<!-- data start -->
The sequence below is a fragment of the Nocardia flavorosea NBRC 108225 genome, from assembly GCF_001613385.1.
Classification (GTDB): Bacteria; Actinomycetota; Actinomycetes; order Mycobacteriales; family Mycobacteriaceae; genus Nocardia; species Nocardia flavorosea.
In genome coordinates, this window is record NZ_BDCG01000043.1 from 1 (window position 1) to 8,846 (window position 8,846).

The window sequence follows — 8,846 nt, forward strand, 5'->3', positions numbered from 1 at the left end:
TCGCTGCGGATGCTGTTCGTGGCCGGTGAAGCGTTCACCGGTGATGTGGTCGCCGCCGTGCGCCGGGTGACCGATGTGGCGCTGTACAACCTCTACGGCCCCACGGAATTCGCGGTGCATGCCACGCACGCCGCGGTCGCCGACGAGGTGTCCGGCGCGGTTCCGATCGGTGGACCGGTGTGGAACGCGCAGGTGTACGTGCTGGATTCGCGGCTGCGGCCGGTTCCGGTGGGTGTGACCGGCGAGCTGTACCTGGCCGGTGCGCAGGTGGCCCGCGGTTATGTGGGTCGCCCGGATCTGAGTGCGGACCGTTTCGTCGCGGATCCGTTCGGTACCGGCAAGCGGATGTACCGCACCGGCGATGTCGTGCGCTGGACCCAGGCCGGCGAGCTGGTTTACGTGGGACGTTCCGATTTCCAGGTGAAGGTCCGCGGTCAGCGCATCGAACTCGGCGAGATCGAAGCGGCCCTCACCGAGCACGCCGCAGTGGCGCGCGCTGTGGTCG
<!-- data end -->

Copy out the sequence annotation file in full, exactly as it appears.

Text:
The sequence below is a fragment of the Nocardia flavorosea NBRC 108225 genome, from assembly GCF_001613385.1.
Classification (GTDB): Bacteria; Actinomycetota; Actinomycetes; order Mycobacteriales; family Mycobacteriaceae; genus Nocardia; species Nocardia flavorosea.
In genome coordinates, this window is record NZ_BDCG01000043.1 from 1 (window position 1) to 8,846 (window position 8,846).

The window sequence follows — 8,846 nt, forward strand, 5'->3', positions numbered from 1 at the left end:
TCGCTGCGGATGCTGTTCGTGGCCGGTGAAGCGTTCACCGGTGATGTGGTCGCCGCCGTGCGCCGGGTGACCGATGTGGCGCTGTACAACCTCTACGGCCCCACGGAATTCGCGGTGCATGCCACGCACGCCGCGGTCGCCGACGAGGTGTCCGGCGCGGTTCCGATCGGTGGACCGGTGTGGAACGCGCAGGTGTACGTGCTGGATTCGCGGCTGCGGCCGGTTCCGGTGGGTGTGACCGGCGAGCTGTACCTGGCCGGTGCGCAGGTGGCCCGCGGTTATGTGGGTCGCCCGGATCTGAGTGCGGACCGTTTCGTCGCGGATCCGTTCGGTACCGGCAAGCGGATGTACCGCACCGGCGATGTCGTGCGCTGGACCCAGGCCGGCGAGCTGGTTTACGTGGGACGTTCCGATTTCCAGGTGAAGGTCCGCGGTCAGCGCATCGAACTCGGCGAGATCGAAGCGGCCCTCACCGAGCACGCCGCAGTGGCGCGCGCTGTGGTCG